I ended up at this article by way of this coin type from Etruria:
Baglione, M.P. 1976. Su alcune serie parallele di bronzo coniato. In Contributi introduttivi allo studio della monetazione etrusca. Atti
Convegno Napoli 1975: 153-180. Roma.
Baglione records 158 known specimens at that time, the vast majority in public collections. Baglione endorses (if I’ve read the Italian right!) Robinson’s dating and notes that W. V Harris, Rome in Etruria and Umbria (Oxford 1971) p. 140 also follows Robinson’s interpretation. I’m wary of dating by type alone and would like some new good hoard or excavation evidence to confirm this hypothesis. I’d also think a little die study might be of use to get an idea of the size of the issue: it seems at first glance that we’re looking at multiple dies for each letter under the elephant (four different Etruscan letters are well attested) and a number of obverse dies. Elephants do appear elsewhere in the Second Punic War on the coinage of rebelling Italic communities. The most impressive example being the aes grave of Meles in Samnium which copy the Barcid silver coinage (Robinson, Essays Mattingly, 1956: 40, fig. 3A; HN Italy 441-42 (but no illustrations)).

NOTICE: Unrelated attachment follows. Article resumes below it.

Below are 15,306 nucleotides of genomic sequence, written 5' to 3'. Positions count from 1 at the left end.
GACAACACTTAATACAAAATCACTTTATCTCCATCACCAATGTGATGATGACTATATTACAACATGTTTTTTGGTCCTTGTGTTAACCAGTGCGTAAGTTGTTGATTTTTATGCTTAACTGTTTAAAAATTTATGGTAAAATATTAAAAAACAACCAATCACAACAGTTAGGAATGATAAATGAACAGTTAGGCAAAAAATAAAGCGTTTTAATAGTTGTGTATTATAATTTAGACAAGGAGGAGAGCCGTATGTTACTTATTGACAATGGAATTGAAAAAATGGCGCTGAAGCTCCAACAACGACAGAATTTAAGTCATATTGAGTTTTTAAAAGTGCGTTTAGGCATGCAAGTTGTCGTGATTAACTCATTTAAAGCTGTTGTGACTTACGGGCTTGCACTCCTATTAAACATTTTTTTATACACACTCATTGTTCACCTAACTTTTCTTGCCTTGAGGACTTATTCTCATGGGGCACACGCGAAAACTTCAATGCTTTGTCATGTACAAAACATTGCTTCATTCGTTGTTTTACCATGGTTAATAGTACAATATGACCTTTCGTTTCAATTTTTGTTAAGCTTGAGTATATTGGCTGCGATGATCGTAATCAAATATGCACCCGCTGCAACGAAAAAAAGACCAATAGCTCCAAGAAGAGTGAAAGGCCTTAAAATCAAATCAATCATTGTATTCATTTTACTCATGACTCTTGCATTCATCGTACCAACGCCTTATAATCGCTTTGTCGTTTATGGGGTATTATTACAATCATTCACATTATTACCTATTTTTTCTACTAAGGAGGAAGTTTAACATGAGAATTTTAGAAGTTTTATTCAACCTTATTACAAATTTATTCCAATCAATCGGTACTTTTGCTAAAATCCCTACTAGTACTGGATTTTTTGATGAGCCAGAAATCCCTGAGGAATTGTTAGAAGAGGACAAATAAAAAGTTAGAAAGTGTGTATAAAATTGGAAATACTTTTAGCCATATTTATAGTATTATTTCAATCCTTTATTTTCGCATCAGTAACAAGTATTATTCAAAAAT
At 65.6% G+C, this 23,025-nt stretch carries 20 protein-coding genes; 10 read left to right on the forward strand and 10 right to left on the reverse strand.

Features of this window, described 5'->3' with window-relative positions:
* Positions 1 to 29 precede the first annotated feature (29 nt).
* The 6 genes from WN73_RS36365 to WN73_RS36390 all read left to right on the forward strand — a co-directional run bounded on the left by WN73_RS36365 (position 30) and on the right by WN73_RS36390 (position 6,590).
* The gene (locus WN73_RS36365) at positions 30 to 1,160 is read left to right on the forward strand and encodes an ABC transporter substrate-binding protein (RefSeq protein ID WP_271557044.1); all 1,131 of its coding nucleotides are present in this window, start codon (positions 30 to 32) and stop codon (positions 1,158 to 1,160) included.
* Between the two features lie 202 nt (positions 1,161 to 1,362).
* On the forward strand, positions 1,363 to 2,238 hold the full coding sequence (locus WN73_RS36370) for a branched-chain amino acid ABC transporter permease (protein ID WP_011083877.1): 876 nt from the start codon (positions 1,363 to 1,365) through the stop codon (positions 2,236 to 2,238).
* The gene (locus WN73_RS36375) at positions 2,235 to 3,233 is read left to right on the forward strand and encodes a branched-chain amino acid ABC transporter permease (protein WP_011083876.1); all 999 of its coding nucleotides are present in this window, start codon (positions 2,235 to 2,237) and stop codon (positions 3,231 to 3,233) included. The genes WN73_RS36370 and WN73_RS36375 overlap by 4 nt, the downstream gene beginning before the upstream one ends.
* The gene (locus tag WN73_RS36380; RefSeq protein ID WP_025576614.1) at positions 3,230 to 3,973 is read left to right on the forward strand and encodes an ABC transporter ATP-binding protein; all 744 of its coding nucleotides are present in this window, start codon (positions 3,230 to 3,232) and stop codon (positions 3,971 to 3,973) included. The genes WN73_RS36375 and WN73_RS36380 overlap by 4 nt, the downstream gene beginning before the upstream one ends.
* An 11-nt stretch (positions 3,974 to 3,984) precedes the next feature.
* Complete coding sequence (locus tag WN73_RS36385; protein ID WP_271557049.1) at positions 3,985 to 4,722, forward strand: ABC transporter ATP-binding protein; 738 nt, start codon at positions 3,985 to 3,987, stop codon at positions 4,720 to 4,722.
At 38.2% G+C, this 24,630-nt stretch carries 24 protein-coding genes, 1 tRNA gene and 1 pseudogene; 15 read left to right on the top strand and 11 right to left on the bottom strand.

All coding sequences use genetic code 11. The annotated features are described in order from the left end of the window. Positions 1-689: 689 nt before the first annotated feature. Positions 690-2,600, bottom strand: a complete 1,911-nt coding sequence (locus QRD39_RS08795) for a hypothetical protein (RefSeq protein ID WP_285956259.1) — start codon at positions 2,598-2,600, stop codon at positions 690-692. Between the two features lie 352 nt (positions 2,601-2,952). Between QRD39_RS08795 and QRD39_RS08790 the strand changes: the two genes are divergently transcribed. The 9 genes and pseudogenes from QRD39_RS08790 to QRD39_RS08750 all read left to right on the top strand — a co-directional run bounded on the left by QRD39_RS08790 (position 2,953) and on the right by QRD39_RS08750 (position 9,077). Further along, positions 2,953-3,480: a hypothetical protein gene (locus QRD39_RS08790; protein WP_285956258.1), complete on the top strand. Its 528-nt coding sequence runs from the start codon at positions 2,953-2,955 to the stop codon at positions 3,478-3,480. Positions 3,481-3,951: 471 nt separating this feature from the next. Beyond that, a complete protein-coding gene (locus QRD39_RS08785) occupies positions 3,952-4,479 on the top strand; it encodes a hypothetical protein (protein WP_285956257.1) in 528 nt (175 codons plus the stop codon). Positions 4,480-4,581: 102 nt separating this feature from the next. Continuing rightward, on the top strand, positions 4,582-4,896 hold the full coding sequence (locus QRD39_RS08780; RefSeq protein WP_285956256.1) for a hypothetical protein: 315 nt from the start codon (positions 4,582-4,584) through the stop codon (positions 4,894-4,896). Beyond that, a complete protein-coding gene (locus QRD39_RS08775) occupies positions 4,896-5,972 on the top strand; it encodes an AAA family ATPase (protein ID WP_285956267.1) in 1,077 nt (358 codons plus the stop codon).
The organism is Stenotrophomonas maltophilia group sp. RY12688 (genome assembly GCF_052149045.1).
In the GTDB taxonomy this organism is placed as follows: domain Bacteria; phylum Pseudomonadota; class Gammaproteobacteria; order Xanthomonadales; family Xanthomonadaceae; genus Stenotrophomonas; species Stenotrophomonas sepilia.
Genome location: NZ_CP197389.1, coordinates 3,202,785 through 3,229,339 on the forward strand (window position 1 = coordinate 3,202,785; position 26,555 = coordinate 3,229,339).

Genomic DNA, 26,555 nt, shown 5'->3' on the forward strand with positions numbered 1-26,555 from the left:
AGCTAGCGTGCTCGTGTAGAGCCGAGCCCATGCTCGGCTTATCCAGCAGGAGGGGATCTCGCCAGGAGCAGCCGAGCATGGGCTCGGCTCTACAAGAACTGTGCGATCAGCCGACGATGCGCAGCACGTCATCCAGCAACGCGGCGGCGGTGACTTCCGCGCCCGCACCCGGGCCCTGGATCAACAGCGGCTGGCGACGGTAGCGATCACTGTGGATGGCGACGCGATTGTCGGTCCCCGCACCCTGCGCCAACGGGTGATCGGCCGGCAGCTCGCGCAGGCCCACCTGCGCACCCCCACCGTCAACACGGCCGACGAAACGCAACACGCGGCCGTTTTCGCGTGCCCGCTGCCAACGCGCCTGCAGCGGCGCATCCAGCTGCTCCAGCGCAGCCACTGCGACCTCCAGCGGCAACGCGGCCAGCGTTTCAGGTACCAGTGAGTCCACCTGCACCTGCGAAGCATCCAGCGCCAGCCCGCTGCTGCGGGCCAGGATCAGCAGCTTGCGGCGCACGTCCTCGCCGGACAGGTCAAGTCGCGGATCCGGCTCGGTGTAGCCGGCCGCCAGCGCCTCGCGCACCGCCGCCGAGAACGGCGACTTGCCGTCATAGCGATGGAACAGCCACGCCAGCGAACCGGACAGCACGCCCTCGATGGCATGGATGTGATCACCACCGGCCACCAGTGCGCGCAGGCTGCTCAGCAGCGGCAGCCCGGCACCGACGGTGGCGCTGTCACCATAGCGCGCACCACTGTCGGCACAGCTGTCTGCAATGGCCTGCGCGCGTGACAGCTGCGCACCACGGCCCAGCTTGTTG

I’m more interested in the unusual votive offering. Ambrosini draws the parallel with the famous plate in the Villa Giulia (inv. 23949) with a depiction of a war elephant and her cub. There is a second similar plate
from maybe Sardinia that I can’t put my hand on a reference at this moment. from Corsica:
Roma mediorepubblicana; Aspetti culturali di Roma e del Lazio nei secoli IV e III a.C (Rome 1973), no. 33 = Villa Guilia and no. 34 = Corsica.
The votive offering confirms the theme of elephant and cub in a military context. That, of course, made me think of that passage in Dionysius that I quoted in a previous post about how the Roman’s wounded a cub to gain a tactical advantage over Pyrrhus’ use of elephants.
Let us remember that Ptolemaic Egypt supplied not only the elephants but also some 9,000 troops, both cavalry and infantry.